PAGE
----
When describing Miami, Nasir Kassamali turns to a food metaphor. “It’s a pasta fagioli,” he says, referring to the hearty Italian dish that combines beans, pasta, and a spicy base – a recipe that typically makes use of what’s around. “We have an influx of other communities here,” adds Kassamali, who has lived and worked in the Magic City for more than 40 years with his wife, Nargis. “We have Brazilians coming in, we have Venezuelans coming in, we have Colombians coming in.”
As the president of the design company Luminaire, which he and his wife started in 1974, Kassamali is well positioned for Miami’s booming international real-estate market full of cash-rich investors jumping at the bit. In addition to selling Luminaire’s wares to architects, designers, and those in the know, Kassamali has over the past decide or so also built a growing consulting business. He was design director of the widely praised 1111 Lincoln Road parking garage complex, which opened in 2011 and was designed by Swiss firm Herzog & de Meuron, and his current projects include the now-under-construction Grove at Grand Bay development – Danish-born architect Bjarke Ingels is designing it – and the 8701 Collins residences, still on the drawing board and being designed by Pritzker Prize-winning architect Renzo Piano.
The path of Kassamali and his wife to Miami was not straightforward. He is a third-generation Indian born in Kenya, she is from Tanzania; the two met while at university in Nairobi. (Chasmal studied electrical engineering there.) “When I graduated – she was in her first year – we got married in London,” he says, “and just around that time, there was this incredible happening in Uganda, where the president threw all the Indians out.” The two decided to emigrate to Canada – but didn’t stay long. After a visit with a friend in Miami, they knew where they wanted to live. “We’d been to Montreal, where there were 47 centimeters of snow, and Toronto, where it was brutally cold,” he says. “Coming to Miami in November, it was 78 degrees Fahrenheit, and it felt like home.”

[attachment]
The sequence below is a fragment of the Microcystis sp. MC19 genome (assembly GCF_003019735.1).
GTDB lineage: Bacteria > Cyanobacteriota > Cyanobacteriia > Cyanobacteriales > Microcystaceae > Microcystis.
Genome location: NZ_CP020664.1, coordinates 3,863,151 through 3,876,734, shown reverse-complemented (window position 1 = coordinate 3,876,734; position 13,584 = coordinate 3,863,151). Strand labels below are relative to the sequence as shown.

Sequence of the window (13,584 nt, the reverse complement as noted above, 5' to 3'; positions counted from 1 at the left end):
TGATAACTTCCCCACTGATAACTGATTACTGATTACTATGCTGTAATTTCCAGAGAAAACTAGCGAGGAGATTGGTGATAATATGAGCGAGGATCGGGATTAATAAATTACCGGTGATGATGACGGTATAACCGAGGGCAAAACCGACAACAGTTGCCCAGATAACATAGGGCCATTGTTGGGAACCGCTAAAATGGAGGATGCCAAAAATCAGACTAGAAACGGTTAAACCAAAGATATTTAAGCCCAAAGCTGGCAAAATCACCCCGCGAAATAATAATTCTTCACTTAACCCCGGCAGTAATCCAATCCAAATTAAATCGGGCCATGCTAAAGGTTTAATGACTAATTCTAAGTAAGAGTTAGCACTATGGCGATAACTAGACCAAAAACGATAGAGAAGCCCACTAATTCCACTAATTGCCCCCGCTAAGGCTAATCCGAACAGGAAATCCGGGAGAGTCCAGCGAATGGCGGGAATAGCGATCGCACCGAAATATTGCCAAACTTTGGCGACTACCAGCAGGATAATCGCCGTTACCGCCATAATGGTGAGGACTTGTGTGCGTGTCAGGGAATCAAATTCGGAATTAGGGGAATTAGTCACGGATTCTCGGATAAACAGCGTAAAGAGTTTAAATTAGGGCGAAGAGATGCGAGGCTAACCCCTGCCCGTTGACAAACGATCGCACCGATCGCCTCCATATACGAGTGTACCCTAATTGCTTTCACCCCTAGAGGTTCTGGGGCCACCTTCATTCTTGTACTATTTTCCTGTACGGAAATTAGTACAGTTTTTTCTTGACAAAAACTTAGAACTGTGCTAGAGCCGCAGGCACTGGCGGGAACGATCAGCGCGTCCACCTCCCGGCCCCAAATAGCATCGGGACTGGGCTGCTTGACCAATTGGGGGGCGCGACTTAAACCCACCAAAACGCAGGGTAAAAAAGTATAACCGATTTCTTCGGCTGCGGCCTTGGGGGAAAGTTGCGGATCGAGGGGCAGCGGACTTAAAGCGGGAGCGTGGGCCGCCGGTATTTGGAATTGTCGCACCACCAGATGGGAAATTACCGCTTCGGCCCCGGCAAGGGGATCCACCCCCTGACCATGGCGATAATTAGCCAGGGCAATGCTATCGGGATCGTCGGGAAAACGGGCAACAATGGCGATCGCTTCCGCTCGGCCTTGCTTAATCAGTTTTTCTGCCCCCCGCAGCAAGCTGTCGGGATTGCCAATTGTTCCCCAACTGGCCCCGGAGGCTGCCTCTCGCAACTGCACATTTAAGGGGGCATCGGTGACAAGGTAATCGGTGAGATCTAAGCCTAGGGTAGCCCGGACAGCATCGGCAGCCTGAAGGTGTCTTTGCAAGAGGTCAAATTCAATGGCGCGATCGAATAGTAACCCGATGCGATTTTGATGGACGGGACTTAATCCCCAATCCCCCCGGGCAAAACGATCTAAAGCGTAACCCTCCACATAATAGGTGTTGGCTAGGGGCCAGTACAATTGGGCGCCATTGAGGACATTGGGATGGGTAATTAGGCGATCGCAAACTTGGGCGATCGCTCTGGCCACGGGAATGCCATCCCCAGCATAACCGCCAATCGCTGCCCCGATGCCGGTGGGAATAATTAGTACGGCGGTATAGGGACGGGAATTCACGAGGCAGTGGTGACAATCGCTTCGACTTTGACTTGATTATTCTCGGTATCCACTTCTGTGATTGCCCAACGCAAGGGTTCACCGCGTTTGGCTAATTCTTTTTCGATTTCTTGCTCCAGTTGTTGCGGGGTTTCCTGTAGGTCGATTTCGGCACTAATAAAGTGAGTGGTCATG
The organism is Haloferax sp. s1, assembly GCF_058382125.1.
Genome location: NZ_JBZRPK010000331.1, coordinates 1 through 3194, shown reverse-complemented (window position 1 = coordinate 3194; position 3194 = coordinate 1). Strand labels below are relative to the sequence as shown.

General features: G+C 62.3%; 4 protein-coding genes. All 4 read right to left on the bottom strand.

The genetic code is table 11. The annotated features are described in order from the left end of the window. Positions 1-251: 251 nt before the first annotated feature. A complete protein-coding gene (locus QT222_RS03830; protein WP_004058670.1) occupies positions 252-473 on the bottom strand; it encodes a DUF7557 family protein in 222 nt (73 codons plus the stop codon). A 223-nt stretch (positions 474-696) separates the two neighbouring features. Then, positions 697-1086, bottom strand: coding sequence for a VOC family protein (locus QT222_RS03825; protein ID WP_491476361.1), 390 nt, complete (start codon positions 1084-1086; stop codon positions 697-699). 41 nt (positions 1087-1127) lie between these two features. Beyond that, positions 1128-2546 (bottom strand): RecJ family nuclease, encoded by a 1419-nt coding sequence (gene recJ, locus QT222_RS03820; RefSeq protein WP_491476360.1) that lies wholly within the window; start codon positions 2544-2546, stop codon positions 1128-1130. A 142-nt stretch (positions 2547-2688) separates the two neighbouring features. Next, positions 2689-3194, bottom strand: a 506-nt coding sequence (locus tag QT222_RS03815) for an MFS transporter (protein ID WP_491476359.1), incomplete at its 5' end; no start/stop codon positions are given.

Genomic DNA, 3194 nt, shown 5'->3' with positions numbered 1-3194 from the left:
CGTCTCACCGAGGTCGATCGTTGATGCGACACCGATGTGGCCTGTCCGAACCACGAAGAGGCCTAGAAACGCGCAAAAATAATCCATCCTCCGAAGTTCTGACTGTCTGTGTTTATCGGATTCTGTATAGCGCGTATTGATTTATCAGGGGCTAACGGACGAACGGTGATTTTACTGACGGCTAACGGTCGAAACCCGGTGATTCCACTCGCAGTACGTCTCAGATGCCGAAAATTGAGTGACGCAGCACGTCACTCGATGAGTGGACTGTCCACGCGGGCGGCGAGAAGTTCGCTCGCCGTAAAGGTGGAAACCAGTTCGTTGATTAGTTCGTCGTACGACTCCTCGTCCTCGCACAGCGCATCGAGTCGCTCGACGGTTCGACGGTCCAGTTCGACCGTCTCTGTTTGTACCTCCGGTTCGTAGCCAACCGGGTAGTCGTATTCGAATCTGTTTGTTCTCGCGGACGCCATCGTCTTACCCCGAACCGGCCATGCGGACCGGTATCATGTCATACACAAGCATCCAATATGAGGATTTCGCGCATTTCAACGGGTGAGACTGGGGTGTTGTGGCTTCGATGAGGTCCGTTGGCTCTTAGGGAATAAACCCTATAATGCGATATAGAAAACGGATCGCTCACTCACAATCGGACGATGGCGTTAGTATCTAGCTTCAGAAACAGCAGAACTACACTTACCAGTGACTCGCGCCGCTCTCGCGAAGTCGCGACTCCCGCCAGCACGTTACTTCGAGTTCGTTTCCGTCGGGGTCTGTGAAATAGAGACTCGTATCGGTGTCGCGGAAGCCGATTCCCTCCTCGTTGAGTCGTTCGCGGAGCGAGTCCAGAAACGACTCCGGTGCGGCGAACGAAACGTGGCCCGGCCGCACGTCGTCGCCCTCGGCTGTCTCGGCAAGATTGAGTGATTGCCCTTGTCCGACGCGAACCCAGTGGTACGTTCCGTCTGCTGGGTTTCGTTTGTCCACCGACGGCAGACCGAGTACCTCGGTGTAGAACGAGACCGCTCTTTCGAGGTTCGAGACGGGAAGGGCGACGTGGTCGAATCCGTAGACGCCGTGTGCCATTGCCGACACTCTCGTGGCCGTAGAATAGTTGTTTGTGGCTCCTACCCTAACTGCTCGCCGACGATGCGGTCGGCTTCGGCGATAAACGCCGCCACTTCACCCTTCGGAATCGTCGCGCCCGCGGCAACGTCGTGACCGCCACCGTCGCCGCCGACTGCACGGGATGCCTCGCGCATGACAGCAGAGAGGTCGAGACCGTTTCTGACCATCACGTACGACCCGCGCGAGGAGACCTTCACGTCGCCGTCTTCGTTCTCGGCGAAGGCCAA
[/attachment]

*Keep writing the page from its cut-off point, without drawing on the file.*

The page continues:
They also saw a business opportunity during the Florida visit: “I couldn’t find any showrooms or stores that sold good design,” Kassamali says. So they moved and opened a kiosk-sized showroom in North Miami Beach. They decided to call the store Luminaire because initially it sold Danish lighting. The transition wasn’t easy. “Just at the time we said, ‘okay, were going to settle down,’ the war had broken out between Egypt and Israel,” he says, “and all of the oil exports had been frozen, so there were hardly any ships coming down. Even before we opened Luminaire, we were almost bankrupt.”
Then a University of Miami architecture professor came into the shop. “Soon after,” Kassamali says, “he started to talk to other architects in town, saying that there is this guy who owns a unique lighting store. Clients with their plans started coming.” The business took off. By the early ’80s, Luminaire had expanded its reach and influence, and was selling many international designers and brands in the United States for the first time, including Cappellini.
In 1984, Luminaire moved to the Coral Gables neighborhood, and Kassamali hired Mateu Rizo Associates to design the space. (Last year, the Luminaire design team renovated the interiors of its flagship Coral Gables showroom, inspired by the designs of Piero Lissoni.) Five years later, the company expanded further, opening a location in Chicago, a city Kassamali had been visiting since the mid 1980s for the NeoCon trade fair. Growth continued. in 2000, Luminaire opened a 35,000-square-foot corporate headquarters and distribution center near Miami International Airport, and in 2007, it launched another space, Luminaire Lab, in the Miami Design District.
For Kassamali, running the store continues to be much more about creating a cultural conversation than simply selling products. “We are not a furniture store, we are not a lighting store,” he says. “We are totally a design store. When we started, the consumer never had a bucket in their minds that said ‘design store.’ They had to create a new bucket in their mind.” Chasmal has helped create this bucket for decades. To educate buyers and the public, the shop launched a lecture series in 1979. Since then, architects and designers including Marcel Wanders, Ron Arad, and Massimo and Lella Vignelli have presented talks; during the first-ever Maison & Objet Americas fair this spring, Vancouver-based designer Omer Arbel gave a presentation.
“The relationship I have with designers like Antonio CItterio, Piero Lissoni, and Patricia Urquiola is extremely special,” Kassamali says “It has been cultivated out of respect. They love to hear my criticism because it’s always unbiased, and excuse they see me as an entrepreneur who’s more interested in propagating a design philosophy than selling labels.” Of Luminaire, he adds, “It’s all about making the client aware.”
INSIDE GUIDE TO MIAMI
BY NASIR KASSAMALI